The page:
By Jacob Mertens.

Several hired thugs stand idle in a parlor holding shotguns and revolvers, while two gentlemen put the final touches on a bill of sale for a slave girl in the adjoining library. The civility they maintain stands in stark contrast to the brooding men waiting just beyond the open doors. However, as Dr. King Schultz, an aged bounty hunter played with characteristic guile by Christopher Waltz, takes control of the conversation in the library a more nuanced conflict plays out. Schultz finds himself in hostile territory, trapped inside a massive slave plantation owned by the villainous Calvin Candie, a twisted soul portrayed with a smooth flamboyance by Leonardo DiCaprio. Ignoring the ill-bred men lurking outside the room, he talks to Candie of his purported affection for the literary works of Alexander Dumas. As Candie speaks of the Frenchman’s “soft heart” in concerns to slavery, Schultz smiles wryly and tells Candie that Dumas was black. At first, Candie cannot find an adequate response, but as Schultz leaves he draws him back. He attempts to force the “nigger loving German” to shake his hand to finalize the sale, lest his gunmen destroy the recently acquired slave girl. In one deft move, their contest of wills draws in the blunt force waiting for them and a cacophony of violence threatens to disturb the peace.

If there was a moment Quentin Tarantino’s directorial career has been building towards, this scene from Django Unchained may well be it. The director uses the symbolic presence of violence as a counterweight for his dialogue, externalizing the subtext of the conversation and allowing one scene to naturally transform into the next. The forced civility and intellectual prowess upheld by his characters unravel in an instant, and the tension that proceeds this change gives the film its lasting impact. The scene recalls earlier moments in Tarantino’s career, like the opening interrogation in Inglourious Basterds (2009), the sudden standoff in Reservoir Dogs (1992), or even the final conversation between The Bride and Bill in Kill Bill Volume 2 (2004). What makes Django‘s scene different is a sense of equal footing. In Inglourious Basterds and Kill Bill, one character holds all the power. In Basterds, Christopher Waltz’ Col. Hans Landa clearly has the advantage over the well-meaning Perrier LaPadite and is merely waiting for the man break. In Kill Bill, The Bride’s victory over Bill is practically preordained by the title of the film. Meanwhile, in Reservoir Dogs, the only character in a position to hold the power, namely the undercover cop, bleeds out on the floor while the rest of the thieves bicker amongst themselves.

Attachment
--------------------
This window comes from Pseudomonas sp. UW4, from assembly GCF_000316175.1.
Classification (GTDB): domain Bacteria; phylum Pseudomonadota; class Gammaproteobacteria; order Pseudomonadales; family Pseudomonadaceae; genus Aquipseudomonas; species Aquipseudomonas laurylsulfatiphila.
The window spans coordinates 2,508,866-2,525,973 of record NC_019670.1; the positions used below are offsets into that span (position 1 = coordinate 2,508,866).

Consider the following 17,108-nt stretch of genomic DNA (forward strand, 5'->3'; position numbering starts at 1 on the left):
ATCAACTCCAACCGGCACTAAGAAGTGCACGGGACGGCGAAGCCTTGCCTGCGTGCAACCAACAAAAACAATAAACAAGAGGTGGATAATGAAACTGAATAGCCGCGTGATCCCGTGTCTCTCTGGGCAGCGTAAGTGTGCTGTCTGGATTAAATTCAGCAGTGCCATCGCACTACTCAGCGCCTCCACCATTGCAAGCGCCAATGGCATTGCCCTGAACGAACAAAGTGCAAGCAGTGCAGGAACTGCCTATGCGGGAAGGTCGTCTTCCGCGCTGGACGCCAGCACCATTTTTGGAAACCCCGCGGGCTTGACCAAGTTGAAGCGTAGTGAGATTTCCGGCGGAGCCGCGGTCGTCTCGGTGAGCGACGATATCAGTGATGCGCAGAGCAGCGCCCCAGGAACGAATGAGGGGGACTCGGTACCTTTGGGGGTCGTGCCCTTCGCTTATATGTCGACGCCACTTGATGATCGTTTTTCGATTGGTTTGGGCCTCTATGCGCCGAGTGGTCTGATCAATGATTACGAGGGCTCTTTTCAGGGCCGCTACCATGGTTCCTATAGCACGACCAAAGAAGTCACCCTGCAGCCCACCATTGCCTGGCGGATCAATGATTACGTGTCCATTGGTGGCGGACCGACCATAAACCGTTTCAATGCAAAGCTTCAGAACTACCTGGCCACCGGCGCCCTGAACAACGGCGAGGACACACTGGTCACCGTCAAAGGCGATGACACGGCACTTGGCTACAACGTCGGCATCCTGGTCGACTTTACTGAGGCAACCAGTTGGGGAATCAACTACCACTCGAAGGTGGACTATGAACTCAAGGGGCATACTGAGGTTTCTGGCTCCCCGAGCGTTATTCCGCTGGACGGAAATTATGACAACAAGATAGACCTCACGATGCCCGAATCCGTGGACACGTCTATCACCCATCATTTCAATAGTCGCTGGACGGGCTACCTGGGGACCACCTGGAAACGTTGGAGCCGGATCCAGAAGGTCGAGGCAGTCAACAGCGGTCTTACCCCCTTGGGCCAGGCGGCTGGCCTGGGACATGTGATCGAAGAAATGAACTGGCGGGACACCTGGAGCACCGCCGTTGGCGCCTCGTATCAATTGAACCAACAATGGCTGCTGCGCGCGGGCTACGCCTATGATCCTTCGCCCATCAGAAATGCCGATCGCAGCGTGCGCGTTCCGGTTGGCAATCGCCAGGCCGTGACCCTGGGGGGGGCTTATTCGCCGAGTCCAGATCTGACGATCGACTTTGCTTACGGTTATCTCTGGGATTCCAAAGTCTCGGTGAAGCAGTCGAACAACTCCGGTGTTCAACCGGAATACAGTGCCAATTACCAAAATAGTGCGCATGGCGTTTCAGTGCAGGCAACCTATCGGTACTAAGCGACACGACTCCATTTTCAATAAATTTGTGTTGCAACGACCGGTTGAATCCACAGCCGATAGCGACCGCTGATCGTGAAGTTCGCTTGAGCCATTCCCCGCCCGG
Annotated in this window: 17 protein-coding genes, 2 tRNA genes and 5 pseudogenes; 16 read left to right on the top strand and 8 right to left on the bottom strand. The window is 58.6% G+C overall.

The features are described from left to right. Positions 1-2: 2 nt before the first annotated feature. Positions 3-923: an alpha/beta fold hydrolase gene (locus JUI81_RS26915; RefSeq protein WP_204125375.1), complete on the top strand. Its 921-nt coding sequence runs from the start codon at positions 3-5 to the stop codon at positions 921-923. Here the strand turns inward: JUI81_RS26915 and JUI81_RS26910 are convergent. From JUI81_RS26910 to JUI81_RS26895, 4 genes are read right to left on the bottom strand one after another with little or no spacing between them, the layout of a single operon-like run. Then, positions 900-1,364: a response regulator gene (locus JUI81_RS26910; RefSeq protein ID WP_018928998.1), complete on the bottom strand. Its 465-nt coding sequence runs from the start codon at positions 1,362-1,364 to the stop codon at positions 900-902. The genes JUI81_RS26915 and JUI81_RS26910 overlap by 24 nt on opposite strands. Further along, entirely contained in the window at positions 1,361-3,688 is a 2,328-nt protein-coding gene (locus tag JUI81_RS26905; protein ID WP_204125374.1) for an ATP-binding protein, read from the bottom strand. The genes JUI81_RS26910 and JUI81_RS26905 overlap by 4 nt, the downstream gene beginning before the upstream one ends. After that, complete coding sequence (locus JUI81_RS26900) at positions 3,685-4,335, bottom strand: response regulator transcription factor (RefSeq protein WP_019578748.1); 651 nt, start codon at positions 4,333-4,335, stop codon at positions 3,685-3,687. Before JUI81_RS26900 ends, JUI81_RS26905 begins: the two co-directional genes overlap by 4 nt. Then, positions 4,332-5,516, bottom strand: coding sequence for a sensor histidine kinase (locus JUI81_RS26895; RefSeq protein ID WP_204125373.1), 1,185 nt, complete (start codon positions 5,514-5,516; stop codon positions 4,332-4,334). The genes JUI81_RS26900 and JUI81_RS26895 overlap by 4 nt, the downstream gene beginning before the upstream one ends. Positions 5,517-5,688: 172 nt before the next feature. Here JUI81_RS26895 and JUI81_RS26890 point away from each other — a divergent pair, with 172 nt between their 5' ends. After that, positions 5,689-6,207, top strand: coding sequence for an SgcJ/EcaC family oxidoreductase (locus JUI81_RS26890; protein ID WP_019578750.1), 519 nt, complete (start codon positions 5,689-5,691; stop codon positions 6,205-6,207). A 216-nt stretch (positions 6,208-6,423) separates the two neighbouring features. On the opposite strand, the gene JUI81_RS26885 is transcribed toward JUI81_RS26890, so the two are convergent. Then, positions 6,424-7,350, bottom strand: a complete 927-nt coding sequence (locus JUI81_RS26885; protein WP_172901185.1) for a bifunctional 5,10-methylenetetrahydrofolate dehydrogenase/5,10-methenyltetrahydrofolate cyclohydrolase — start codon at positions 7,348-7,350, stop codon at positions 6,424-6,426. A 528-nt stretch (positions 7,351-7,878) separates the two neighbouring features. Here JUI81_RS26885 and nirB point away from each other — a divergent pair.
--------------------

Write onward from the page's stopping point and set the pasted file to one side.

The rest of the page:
This brings us to Django Unchained, a surprisingly sophisticated entry in Tarantino’s trio of late stage neo-exploitation films. When the conflict between Schultz and Candie comes to a head, both men vie for supremacy over the other. Meanwhile, a stage of violence awaits them if they cannot resolve their differences through civility. In short, they stand on a precipice waiting to throw each other off the edge. Prompting this conflict is a friendship between the German bounty hunter and a slave he has freed, Django (Jamie Foxx). Preceding this event, Schultz acquires Django in order to gain his help with a bounty case. After the case is resolved, Schultz takes Django on as a business partner and promises to help him free his wife, for the novel reason that Django’s plight reminds him of an old German fable. However, as Schultz tracks Django’s wife down to Candie’s plantation, his motivation deepens. Waltz’ character pointedly upholds the iconic moniker of “Dr. King,” and stands in opposition to the abhorrence of slavery while attempting to act otherwise. Candie, on the other hand, puts on airs as a refined intellectual only to mask a base vileness within him. During their final conversation, both characters hone in on these weaknesses and attempt to wound the other’s sense of pride. As they do so, Django and his wife Broomhilda (Kerry Washington) wait in the parlor, staring down a room filled with angry white men with guns.

If Schultz shakes Candie’s hand, he and his companions walk away with their lives and the film ends. Before Candie’s request though, Schultz admits to Candie he would normally tell him “auf wiedersehen” but explains this means “until we meet again” in German. Because Schultz wishes to never see the man again he simply says goodbye. With this final gesture, Schultz takes a firm stand against Candie and everything he represents. Candie’s request, then, would force Schultz to renege on this final gesture and seemingly part as friends. Despite the peril that awaits his company, the act of shaking a man’s hand feels like an impossible task. It is an intimate act beyond words, a surrender veiled under the guise of reconciliation. And so the eloquence that Schultz has evinced up until now fails him, he waits as Candie extends his hand, and just for a moment both adjoining rooms are silent. Inevitably the men will destroy each other, the background of violence will bleed into the foreground, but the characters’ failed attempts at preempting bloodshed give it meaning. By imbuing both men with an equal claim for power, Tarantino manages to harness a simple truth: some conflicts can have no peaceful solution, they must end in common ruin.

Jacob Mertens is a Film International ‘In the Field’ writer.

Read also: Celluloid Liberation Front, ‘Re-Birth of a Nation or Why Django Has More to Say about Contemporary America than the Other “Historically Accurate” Films’.

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